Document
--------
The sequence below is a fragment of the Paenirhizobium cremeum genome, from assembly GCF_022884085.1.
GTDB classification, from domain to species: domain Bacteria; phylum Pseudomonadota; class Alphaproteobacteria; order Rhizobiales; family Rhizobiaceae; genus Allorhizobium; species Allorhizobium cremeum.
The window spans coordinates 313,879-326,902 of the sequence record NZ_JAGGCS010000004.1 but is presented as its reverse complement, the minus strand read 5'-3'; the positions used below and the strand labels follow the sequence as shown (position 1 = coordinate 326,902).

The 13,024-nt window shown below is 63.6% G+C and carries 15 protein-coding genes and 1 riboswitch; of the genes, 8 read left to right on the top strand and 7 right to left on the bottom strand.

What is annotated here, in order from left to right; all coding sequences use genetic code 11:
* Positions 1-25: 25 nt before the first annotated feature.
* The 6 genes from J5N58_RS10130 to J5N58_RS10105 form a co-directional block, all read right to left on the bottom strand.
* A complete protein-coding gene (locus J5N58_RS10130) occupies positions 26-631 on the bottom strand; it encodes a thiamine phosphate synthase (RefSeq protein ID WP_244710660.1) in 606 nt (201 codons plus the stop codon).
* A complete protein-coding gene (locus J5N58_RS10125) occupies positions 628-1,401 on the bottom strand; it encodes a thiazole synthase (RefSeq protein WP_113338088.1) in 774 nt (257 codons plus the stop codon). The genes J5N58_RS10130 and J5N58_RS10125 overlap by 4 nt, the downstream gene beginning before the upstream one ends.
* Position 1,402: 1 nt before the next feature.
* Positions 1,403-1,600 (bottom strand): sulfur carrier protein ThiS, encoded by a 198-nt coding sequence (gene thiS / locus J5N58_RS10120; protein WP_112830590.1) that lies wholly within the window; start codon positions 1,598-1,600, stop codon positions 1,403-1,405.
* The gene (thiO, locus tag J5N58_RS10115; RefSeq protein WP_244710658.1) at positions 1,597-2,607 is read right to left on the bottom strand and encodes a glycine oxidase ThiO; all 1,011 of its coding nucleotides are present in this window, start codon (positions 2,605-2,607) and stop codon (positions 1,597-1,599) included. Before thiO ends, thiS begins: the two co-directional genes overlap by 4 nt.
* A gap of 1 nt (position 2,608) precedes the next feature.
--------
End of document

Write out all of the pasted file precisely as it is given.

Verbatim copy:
The sequence below is a fragment of the Paenirhizobium cremeum genome, from assembly GCF_022884085.1.
GTDB classification, from domain to species: domain Bacteria; phylum Pseudomonadota; class Alphaproteobacteria; order Rhizobiales; family Rhizobiaceae; genus Allorhizobium; species Allorhizobium cremeum.
The window spans coordinates 313,879-326,902 of the sequence record NZ_JAGGCS010000004.1 but is presented as its reverse complement, the minus strand read 5'-3'; the positions used below and the strand labels follow the sequence as shown (position 1 = coordinate 326,902).

The 13,024-nt window shown below is 63.6% G+C and carries 15 protein-coding genes and 1 riboswitch; of the genes, 8 read left to right on the top strand and 7 right to left on the bottom strand.

What is annotated here, in order from left to right; all coding sequences use genetic code 11:
* Positions 1-25: 25 nt before the first annotated feature.
* The 6 genes from J5N58_RS10130 to J5N58_RS10105 form a co-directional block, all read right to left on the bottom strand.
* A complete protein-coding gene (locus J5N58_RS10130) occupies positions 26-631 on the bottom strand; it encodes a thiamine phosphate synthase (RefSeq protein ID WP_244710660.1) in 606 nt (201 codons plus the stop codon).
* A complete protein-coding gene (locus J5N58_RS10125) occupies positions 628-1,401 on the bottom strand; it encodes a thiazole synthase (RefSeq protein WP_113338088.1) in 774 nt (257 codons plus the stop codon). The genes J5N58_RS10130 and J5N58_RS10125 overlap by 4 nt, the downstream gene beginning before the upstream one ends.
* Position 1,402: 1 nt before the next feature.
* Positions 1,403-1,600 (bottom strand): sulfur carrier protein ThiS, encoded by a 198-nt coding sequence (gene thiS / locus J5N58_RS10120; protein WP_112830590.1) that lies wholly within the window; start codon positions 1,598-1,600, stop codon positions 1,403-1,405.
* The gene (thiO, locus tag J5N58_RS10115; RefSeq protein WP_244710658.1) at positions 1,597-2,607 is read right to left on the bottom strand and encodes a glycine oxidase ThiO; all 1,011 of its coding nucleotides are present in this window, start codon (positions 2,605-2,607) and stop codon (positions 1,597-1,599) included. Before thiO ends, thiS begins: the two co-directional genes overlap by 4 nt.
* A gap of 1 nt (position 2,608) precedes the next feature.